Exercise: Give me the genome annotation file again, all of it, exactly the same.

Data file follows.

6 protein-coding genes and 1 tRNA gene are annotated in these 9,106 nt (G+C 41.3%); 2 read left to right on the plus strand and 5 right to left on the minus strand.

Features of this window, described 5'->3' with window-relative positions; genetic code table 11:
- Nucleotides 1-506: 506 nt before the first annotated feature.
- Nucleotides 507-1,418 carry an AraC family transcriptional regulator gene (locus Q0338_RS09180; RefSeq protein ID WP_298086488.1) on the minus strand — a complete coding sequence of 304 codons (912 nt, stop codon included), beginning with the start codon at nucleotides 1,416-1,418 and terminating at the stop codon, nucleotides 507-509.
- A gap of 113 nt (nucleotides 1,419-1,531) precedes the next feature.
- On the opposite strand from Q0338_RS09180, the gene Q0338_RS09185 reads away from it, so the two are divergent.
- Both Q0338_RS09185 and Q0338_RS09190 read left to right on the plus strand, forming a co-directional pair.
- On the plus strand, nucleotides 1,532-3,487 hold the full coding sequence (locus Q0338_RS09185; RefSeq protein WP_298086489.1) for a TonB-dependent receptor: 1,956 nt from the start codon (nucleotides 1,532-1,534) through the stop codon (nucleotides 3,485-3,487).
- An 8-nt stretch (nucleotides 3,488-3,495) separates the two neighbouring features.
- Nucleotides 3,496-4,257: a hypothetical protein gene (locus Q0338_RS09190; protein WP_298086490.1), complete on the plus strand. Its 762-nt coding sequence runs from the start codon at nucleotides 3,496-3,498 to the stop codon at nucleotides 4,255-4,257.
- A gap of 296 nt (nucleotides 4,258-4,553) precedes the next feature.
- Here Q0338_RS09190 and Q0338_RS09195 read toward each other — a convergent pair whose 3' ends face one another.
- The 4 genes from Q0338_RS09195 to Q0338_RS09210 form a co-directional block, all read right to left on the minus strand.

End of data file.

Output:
6 protein-coding genes and 1 tRNA gene are annotated in these 9,106 nt (G+C 41.3%); 2 read left to right on the plus strand and 5 right to left on the minus strand.

Features of this window, described 5'->3' with window-relative positions; genetic code table 11:
- Nucleotides 1-506: 506 nt before the first annotated feature.
- Nucleotides 507-1,418 carry an AraC family transcriptional regulator gene (locus Q0338_RS09180; RefSeq protein ID WP_298086488.1) on the minus strand — a complete coding sequence of 304 codons (912 nt, stop codon included), beginning with the start codon at nucleotides 1,416-1,418 and terminating at the stop codon, nucleotides 507-509.
- A gap of 113 nt (nucleotides 1,419-1,531) precedes the next feature.
- On the opposite strand from Q0338_RS09180, the gene Q0338_RS09185 reads away from it, so the two are divergent.
- Both Q0338_RS09185 and Q0338_RS09190 read left to right on the plus strand, forming a co-directional pair.
- On the plus strand, nucleotides 1,532-3,487 hold the full coding sequence (locus Q0338_RS09185; RefSeq protein WP_298086489.1) for a TonB-dependent receptor: 1,956 nt from the start codon (nucleotides 1,532-1,534) through the stop codon (nucleotides 3,485-3,487).
- An 8-nt stretch (nucleotides 3,488-3,495) separates the two neighbouring features.
- Nucleotides 3,496-4,257: a hypothetical protein gene (locus Q0338_RS09190; protein WP_298086490.1), complete on the plus strand. Its 762-nt coding sequence runs from the start codon at nucleotides 3,496-3,498 to the stop codon at nucleotides 4,255-4,257.
- A gap of 296 nt (nucleotides 4,258-4,553) precedes the next feature.
- Here Q0338_RS09190 and Q0338_RS09195 read toward each other — a convergent pair whose 3' ends face one another.
- The 4 genes from Q0338_RS09195 to Q0338_RS09210 form a co-directional block, all read right to left on the minus strand.